1. What do I need to have effective shelter?
  2. What do I need to be able to work?
  3. What do I need to be properly fed?
  4. What do I need to remain clothed?

The answers to those questions are what go in the top section. Thankfully they should be the easiest expenses to isolate.  For example, your mortgage payment, your electricity money, your gas money, your grocery money…those should be showing up here. These are NOT always your “bills”. I have plenty of bills that are not essential. Like life insurance, Netflix, or our counselor. None of those are essential to my continuing to eat, have shelter or get to work.

Make sense? Good.

Next time, we’ll go to section #2. Debt!

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23 Dec Uprooted…or why you NEED an Emergency Fund.

A strange thing happened this weekend.
I woke up on Saturday morning to our backyard tree completely uprooted. It was jarring to see it that way after seeing it standing tall for the last five years.”How could this happen?” I asked Philip.  He pointed out that the last year had been unusually rainy and as a result, the tree had doubled in size just in the last twelve months. Then it began to make sense. The tree had outgrown what its roots could support.
In our world, those “roots” are your emergency fund. An emergency fund is a pile of cash specifically set aside for large, unexpected expenses. And without a doubt, it is the most overlooked piece of the financial puzzle. 
That new “zero interest” monthly payment, that pair of expensive jeans, that car upgrade you don’t need…they’re all limbs on your tree. Now, having lots of great things is not bad. But this tree is teaching us, if you add things onto a weak foundation, it will inevitably come down. Our financial tree tumbled down around eight years ago. In 2008, a storm of taxes nearly wiped us out. It was totally our fault for failing to plan properly. Thankfully, we had a baby emergency fund, so we did not have to go into debt. But it took everything we had. It was terrifying, but we learned our lesson.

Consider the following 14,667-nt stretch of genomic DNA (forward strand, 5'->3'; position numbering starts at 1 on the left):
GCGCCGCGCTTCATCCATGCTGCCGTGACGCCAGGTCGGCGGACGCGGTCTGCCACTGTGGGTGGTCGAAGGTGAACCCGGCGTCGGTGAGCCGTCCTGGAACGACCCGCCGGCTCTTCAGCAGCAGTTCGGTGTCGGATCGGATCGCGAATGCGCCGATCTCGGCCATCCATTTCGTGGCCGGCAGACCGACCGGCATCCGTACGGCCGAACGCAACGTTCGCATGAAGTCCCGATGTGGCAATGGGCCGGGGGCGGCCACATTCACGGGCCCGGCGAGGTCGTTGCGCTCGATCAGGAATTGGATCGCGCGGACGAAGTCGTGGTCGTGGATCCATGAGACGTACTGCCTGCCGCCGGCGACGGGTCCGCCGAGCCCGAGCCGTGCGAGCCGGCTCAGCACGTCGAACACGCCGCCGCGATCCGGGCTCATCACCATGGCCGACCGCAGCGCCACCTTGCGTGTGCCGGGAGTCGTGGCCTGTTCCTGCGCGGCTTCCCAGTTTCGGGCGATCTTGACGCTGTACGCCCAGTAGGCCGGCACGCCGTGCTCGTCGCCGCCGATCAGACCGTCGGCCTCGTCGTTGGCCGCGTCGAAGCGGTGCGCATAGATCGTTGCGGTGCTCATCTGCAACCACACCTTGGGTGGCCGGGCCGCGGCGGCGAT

Is building an emergency fund the most fun or sexiest thing you can do with your money? No. You can’t exactly brag about it on Facebook. But you know what is sexy? Confidence. I’m not talking outer confidence, the kind that shoes or a car can give you. I’m talking capital C – Confidence. The type that lives in your core, in your gut. This is the confidence that allows you to grow in ways most people can’t. For example:
– I left my day job of 4 years without worry, because of my emergency fund.
– We had a client decide to finally travel the world without an end date, because of her emergency fund.
– Another couple paid for an expensive surgery for a beloved pet without going into debt, because of their emergency fund.
– A person this very morning told me how she weathered a layoff in a city she had just moved to, because of her emergency fund.
Have I convinced you yet?
Now, in order to work properly, the emergency fund has to fit you. They’re not “one size fits all”. And you don’t have to save into them forever! They actually have an end point. So how much do YOU need? Respond to this email, we will ask you a few important questions and you’ll get your answer. For free.
We wish you all a very merry Christmas! It is a privilege to get to share our hearts with you.